British Listed Buildings

History in Structure

If you log in, you can comment on buildings, submit new photos or update photos that you've already submitted.

We need to upgrade the server that this website runs on. Can you spare a quid to help?.

Church of St Symphorian, Worthing

Description: Church of St Symphorian

Grade: II
Date Listed: 11 October 1949
English Heritage Building ID: 302255

OS Grid Reference: TQ1183005296
OS Grid Coordinates: 511830, 105296
Latitude/Longitude: 50.8364, -0.4132

Location: 9 Vicarage Fields, Worthing BN13 3HX

Locality: Worthing
Local Authority: Worthing Borough Council
County: West Sussex
Country: England
Postcode: BN13 3HX

Incorrect location/postcode? Submit a correction!

Listing Text

11-OCT-49 (West side)

(Formerly listed as:

(Formerly listed as:


Parish church. 1914-1919 incorporating the remains of a C13 chapel. Architect Lacy William Ridge. Chancel added 1939-1945 by WH Godfrey.

MATERIALS: Un-knapped flint with stone dressings. Tile roof.

PLAN: The nave is a single wide span but divides into two at the W end, respecting the archaeology of the C13 building. The chancel is taller than the nave and has an almost flat roof. Internal NW chapel; NE vestry block; SW porch.

EXTERIOR: Very little remains visible of the C13 fabric. The N side, which preserves some C13 fabric (seen in internal window splays) is buttressed with four lancet windows. The S side has three lancets and a porch with a round-headed doorway in the E wall. The W end consists of two gables, the S gable set back. The N gable end has a pair of C20 lancets; the S gable has a two-light uncusped C20 plate traceried window. The E wall is almost square with three stepped lancets and a cross at the apex of the roof.

INTERIOR: A remarkable roof from the 1914-1919 phase spans the nave. At the W end it is two separate roofs, springing in the centre from the stub of a wall between the N and S cell of the church. E of the wall, it is a single span of very wide trusses with double rafters and collars, boarded behind with a flat boarded ceiling. The narrower chancel from the 1939-45 phase has closely-spaced moulded cross beams with short braces on moulded corbels. The ceiling between the beams is divided into panels by moulded ribs. Visible C13 evidence is in the splays of one of the N side lancets. One splay includes a Saxon masonry fragment. Timber traceried screen to NW chapel, which has an altar against the W wall. The E wall incorporates a re-sited medieval trefoil-headed piscina.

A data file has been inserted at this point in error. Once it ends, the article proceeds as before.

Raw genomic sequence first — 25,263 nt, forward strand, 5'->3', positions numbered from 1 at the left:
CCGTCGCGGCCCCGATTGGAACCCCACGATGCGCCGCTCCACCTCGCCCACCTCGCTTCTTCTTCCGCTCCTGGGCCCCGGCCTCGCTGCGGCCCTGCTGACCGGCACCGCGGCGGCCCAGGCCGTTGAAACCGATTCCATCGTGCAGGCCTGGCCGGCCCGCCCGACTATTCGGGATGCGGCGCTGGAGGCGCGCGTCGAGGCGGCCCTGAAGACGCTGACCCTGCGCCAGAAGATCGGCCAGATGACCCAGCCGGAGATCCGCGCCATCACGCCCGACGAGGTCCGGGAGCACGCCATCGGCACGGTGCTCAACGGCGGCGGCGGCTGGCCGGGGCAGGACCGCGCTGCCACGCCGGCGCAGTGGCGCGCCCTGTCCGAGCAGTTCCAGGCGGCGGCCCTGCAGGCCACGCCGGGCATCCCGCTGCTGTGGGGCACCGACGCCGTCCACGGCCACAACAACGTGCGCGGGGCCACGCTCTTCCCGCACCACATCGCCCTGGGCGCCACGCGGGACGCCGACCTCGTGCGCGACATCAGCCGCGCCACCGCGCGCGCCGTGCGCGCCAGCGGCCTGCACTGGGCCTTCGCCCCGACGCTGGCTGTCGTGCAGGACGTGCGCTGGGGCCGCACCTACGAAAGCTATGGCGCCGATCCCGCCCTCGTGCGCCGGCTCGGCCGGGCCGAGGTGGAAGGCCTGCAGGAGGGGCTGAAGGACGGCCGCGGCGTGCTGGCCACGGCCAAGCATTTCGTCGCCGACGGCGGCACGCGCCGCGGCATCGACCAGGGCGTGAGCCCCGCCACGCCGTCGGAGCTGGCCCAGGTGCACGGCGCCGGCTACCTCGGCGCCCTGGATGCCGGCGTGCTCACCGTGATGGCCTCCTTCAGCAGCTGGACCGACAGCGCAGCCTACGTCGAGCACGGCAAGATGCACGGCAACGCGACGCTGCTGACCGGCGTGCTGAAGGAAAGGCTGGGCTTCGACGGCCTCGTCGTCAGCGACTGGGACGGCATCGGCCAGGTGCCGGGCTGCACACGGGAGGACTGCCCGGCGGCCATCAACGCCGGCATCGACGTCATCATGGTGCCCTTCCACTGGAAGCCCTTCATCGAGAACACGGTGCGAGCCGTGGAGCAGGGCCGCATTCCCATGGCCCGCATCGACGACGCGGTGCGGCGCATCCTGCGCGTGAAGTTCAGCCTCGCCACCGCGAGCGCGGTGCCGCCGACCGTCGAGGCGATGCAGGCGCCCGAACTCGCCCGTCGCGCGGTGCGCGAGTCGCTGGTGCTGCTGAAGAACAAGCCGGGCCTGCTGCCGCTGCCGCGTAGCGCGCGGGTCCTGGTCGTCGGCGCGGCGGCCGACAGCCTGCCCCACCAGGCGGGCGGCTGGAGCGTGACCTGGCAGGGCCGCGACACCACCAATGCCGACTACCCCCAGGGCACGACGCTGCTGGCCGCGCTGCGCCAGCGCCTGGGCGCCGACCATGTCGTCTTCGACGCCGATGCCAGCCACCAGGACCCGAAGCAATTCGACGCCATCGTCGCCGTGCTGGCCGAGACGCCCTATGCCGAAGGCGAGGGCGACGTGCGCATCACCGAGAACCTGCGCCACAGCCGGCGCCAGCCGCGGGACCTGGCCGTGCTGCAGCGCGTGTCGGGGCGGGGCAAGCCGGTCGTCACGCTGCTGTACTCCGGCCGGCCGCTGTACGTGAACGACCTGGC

FITTINGS: Font with a scalloped white marble bowl on a round stem on a square section plinth. Polygonal timber pulpit, commemorative date of 1958, with panelled sides on tall reeded shafts. Sanctuary rail of turned timber balusters. Benches with square-headed ends with canted corners. Interesting stained glass including the NW window, dated 1929 with a portrait head and SW War Memorial window in a C14 spirit.

HISTORY: A church is known to have existed at Durrington in 1086, which was presumably then, as later, a chapel of the parish of West Tarring, to which Durrington was a chapelry. It is thought that the chapel was dedicated to St Nicholas, and from c1260 to St Thomas Becket. It comprised a nave and chancel, apparently of the mid C13. It fell out of use during the Civil War when it was badly damaged and in 1680, in response to a petition, the inhabitants were excused rebuilding the chapel and allowed to attend West Tarring parish church instead. In 1890 an iron mission room was built next to the chapel ruins. In 1914-1919 Durrington was made a parish with its own vicar, and the church of St Symphorian was built, incorporating parts of the walls of the earlier building and respecting its footprint.

SOURCES: Victoria County History: A History of the County of Sussex: Volume 6 Part 1: Bramber Rape (Southern Part) (1980), pp 81-85.

REASON FOR DESIGNATION: The Church of St Symphorian is designated at Grade II for the following principal reasons:
* it is of special interest for its simple and austere but attractive flint exterior, and the remarkable wide-span timber roof. Further interest is provided by the stained glass windows.
* the historical interest of the main phases of this church being constructed during the First and Second World Wars, as well as the incorporation of the remains of a ruined C13 chapel, also contribute to its significance.

This text is a legacy record and has not been updated since the building was originally listed. Details of the building may have changed in the intervening time. You should not rely on this listing as an accurate description of the building.

Source: English Heritage

Listed building text is © Crown Copyright. Reproduced under licence.